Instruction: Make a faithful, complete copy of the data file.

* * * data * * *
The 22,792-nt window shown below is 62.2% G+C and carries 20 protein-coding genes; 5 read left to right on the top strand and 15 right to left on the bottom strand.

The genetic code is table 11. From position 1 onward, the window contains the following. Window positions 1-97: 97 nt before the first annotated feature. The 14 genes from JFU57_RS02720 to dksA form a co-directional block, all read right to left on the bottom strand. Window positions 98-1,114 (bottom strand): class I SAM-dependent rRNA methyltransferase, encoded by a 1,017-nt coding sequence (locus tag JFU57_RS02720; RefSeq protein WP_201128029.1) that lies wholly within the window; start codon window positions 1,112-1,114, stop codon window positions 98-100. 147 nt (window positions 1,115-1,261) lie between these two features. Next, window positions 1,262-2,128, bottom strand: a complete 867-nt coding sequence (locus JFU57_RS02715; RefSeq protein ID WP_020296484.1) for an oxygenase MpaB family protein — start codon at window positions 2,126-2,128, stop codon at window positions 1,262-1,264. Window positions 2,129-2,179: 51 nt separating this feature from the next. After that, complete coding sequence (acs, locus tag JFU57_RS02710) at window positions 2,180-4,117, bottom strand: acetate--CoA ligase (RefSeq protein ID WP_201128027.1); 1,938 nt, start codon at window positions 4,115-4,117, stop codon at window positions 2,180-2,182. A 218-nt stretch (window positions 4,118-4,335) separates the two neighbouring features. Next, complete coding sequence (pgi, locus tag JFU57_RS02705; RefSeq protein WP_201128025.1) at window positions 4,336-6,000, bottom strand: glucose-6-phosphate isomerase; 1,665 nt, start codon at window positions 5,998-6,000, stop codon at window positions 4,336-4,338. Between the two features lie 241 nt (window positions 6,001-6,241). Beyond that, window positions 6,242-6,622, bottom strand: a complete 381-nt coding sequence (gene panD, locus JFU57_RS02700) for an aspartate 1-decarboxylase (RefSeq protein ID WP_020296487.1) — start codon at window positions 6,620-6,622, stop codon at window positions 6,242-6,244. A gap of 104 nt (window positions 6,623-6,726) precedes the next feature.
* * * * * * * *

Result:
The 22,792-nt window shown below is 62.2% G+C and carries 20 protein-coding genes; 5 read left to right on the top strand and 15 right to left on the bottom strand.

The genetic code is table 11. From position 1 onward, the window contains the following. Window positions 1-97: 97 nt before the first annotated feature. The 14 genes from JFU57_RS02720 to dksA form a co-directional block, all read right to left on the bottom strand. Window positions 98-1,114 (bottom strand): class I SAM-dependent rRNA methyltransferase, encoded by a 1,017-nt coding sequence (locus tag JFU57_RS02720; RefSeq protein WP_201128029.1) that lies wholly within the window; start codon window positions 1,112-1,114, stop codon window positions 98-100. 147 nt (window positions 1,115-1,261) lie between these two features. Next, window positions 1,262-2,128, bottom strand: a complete 867-nt coding sequence (locus JFU57_RS02715; RefSeq protein ID WP_020296484.1) for an oxygenase MpaB family protein — start codon at window positions 2,126-2,128, stop codon at window positions 1,262-1,264. Window positions 2,129-2,179: 51 nt separating this feature from the next. After that, complete coding sequence (acs, locus tag JFU57_RS02710) at window positions 2,180-4,117, bottom strand: acetate--CoA ligase (RefSeq protein ID WP_201128027.1); 1,938 nt, start codon at window positions 4,115-4,117, stop codon at window positions 2,180-2,182. A 218-nt stretch (window positions 4,118-4,335) separates the two neighbouring features. Next, complete coding sequence (pgi, locus tag JFU57_RS02705; RefSeq protein WP_201128025.1) at window positions 4,336-6,000, bottom strand: glucose-6-phosphate isomerase; 1,665 nt, start codon at window positions 5,998-6,000, stop codon at window positions 4,336-4,338. Between the two features lie 241 nt (window positions 6,001-6,241). Beyond that, window positions 6,242-6,622, bottom strand: a complete 381-nt coding sequence (gene panD, locus JFU57_RS02700) for an aspartate 1-decarboxylase (RefSeq protein ID WP_020296487.1) — start codon at window positions 6,620-6,622, stop codon at window positions 6,242-6,244. A gap of 104 nt (window positions 6,623-6,726) precedes the next feature.